A ship-shape fi­nale in Den­mark

The Weekend Australian - Travel - - Travel & Indulgence - MICHELLE ROWE

IT’S not what I have in mind for my­fi­nal hours in Copen­hagen, home to the world’s most-talked-about restau­rant, cut­ting-edge de­sign stores and those ar­chi­tec­tural land­marks that of­ten ap­pear as the back­drops to award-win­ning tele­vi­sion dra­mas.

But my­hus­band is rush­ing methrough a seem­ingly im­move­able crowd to­wards a gleam­ing, metal gi­ant far in the dis­tance on the Dan­ish cap­i­tal’s twin­kling har­bour. It could be an ocean-go­ing pas­sen­ger liner, but as we get closer the de­press­ing re­al­ity dawns. The world’s largest con­tainer ship is in port and myother half, a devo­tee of such Dis­cov­ery Chan­nel de­lights as Mighty Ships and Ex­treme Engineering, wants to get on board.

Sea­far­ing is in Den­mark’s DNA, from the Vik­ings who­raided and traded their way around the North At­lantic to the cor­po­rate ship­ping gi­ants whomade­the na­tion’s for­tunes in later years.

The Danes are wa­ter-lov­ing peo­ple; canals and lakes criss­cross Copen­hagen and it should be no sur­prise to find this 400m-long, 59m-wide, 73m-high metal mon­ster parked a few me­tres down from the fa­mous statue of the Lit­tle Mer­maid.

Ma­jes­tic Maersk is docked for its of­fi­cial nam­ing cer­e­mony (to be car­ried out by the Crown Princess of Den­mark, the for­mer Mary Don­ald­son) and, as part of the cel­e­bra­tions, its gang­ways have been low­ered and the pub­lic in­vited on board.

Over the next five days, more than 42,000 peo­ple will in­spect the ves­sel’s nooks and cran­nies, from its cramped staff quar­ters to the hi-tech bridge where the cap­tain over­sees the seem­ingly im­pos­si­ble task of sail­ing this be­he­moth loaded with 18,000 cargo con­tain­ers, which look the size of ants on the decks far be­low.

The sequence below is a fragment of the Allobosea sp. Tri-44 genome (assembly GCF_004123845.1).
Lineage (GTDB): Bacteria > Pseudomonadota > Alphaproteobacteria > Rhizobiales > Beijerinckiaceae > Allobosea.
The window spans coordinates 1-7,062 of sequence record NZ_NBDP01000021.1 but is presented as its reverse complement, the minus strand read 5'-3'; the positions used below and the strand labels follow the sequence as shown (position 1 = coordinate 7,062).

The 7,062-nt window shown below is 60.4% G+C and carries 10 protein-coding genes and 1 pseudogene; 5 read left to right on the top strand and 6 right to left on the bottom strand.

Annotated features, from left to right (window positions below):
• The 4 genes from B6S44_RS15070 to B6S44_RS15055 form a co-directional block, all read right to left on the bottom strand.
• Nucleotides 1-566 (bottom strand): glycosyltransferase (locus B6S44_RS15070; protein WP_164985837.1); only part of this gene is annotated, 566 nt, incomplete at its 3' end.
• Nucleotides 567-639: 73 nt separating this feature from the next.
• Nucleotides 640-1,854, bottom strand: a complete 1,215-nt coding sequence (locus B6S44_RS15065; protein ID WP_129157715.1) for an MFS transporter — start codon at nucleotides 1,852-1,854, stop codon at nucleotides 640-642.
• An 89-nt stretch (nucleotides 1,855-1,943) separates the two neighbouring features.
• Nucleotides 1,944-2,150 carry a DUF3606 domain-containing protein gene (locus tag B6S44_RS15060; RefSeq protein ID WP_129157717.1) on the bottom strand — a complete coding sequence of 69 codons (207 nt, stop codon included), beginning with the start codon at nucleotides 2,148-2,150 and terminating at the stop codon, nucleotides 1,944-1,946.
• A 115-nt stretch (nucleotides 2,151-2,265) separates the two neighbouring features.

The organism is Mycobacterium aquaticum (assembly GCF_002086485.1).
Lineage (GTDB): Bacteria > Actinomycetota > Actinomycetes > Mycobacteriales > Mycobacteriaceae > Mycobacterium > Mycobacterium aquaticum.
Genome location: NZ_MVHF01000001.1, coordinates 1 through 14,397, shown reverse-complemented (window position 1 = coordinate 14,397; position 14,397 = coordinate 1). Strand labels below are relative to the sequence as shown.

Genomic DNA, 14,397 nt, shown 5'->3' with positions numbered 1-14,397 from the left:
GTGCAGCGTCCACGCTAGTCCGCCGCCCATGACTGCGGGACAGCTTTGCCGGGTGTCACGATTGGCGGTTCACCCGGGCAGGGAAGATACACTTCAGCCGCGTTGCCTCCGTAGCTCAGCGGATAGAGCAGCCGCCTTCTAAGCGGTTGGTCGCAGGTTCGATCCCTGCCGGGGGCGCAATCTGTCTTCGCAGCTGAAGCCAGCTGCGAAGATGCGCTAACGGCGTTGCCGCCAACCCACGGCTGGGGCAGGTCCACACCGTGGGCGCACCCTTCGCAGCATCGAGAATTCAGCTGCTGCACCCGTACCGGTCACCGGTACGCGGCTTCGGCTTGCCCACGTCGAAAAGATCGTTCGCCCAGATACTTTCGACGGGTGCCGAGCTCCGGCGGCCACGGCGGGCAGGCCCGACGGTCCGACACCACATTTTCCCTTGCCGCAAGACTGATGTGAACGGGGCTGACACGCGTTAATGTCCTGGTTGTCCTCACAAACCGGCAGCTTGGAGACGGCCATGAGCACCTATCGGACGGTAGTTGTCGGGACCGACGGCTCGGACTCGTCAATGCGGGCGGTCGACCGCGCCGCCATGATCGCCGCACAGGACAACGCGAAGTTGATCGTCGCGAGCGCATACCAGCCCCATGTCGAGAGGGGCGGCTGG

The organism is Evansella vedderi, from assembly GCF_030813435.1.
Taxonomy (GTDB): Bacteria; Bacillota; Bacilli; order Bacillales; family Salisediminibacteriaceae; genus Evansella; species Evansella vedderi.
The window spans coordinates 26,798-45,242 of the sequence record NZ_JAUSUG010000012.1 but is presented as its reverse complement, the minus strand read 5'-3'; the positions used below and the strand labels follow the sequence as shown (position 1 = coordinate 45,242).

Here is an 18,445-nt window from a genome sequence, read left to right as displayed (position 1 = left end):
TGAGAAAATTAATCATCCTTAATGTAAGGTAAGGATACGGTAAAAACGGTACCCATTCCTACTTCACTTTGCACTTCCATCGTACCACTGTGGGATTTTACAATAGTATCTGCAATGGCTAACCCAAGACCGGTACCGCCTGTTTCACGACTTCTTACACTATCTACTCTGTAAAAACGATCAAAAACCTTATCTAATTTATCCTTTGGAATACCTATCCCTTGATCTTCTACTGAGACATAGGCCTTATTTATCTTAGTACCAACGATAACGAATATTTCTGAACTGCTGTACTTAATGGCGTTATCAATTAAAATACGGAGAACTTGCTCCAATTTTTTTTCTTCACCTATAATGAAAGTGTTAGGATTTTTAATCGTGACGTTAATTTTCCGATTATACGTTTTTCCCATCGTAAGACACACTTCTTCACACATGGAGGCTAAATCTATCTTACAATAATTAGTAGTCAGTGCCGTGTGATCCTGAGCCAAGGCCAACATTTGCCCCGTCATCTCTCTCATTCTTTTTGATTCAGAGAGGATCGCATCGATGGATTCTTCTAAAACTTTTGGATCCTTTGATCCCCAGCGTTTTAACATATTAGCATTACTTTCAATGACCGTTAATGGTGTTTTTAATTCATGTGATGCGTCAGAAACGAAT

I have a well-de­vel­oped fear of heights and climb­ing to the top of Ma­jes­tic Maersk feels as if I could be scal­ing Ever­est. Six­teen flights of ex­ter­nal metal steps soar to the clouds; each seems more rick­ety and ex­posed than the last. Vertigo sets in around level three and I am­curs­ing like a drunken sailor.

My­hus­band has form for th­ese sorts of shenani­gans. Ona­trip to Florence more than a decade ago, he dragged me­kick­ing and scream­ing from the myr­iad leather stalls in the cen­tral mar­ket so we could clam­ber up a thin, stone stair­case to the ter­ri­fy­ing apex of the city’s duomo.

By the time we reached the top, my­fury was so great I failed to no­tice him fer­etting around in his back­pack for a tiny box con­tain­ing a sparkling en­gage­ment ring.

So as we climb this hulk­ing freighter in Copen­hagen, I won­der howhe might beat that par­tic­u­lar stroke of ge­nius.

Fi­nally we peer down from the ship’s top­most level to see the city of Copen­hagen stretch­ing be­fore us. It’s a mag­nif­i­cent 360-de­gree panorama I’d never have ex­pe­ri­enced had it not been for this un­sched­uled di­ver­sion. Some­times the most un­ex­pected ex­pe­ri­ences can en­rich a hol­i­day.

Su­san Kurosawa is on as­sign­ment.

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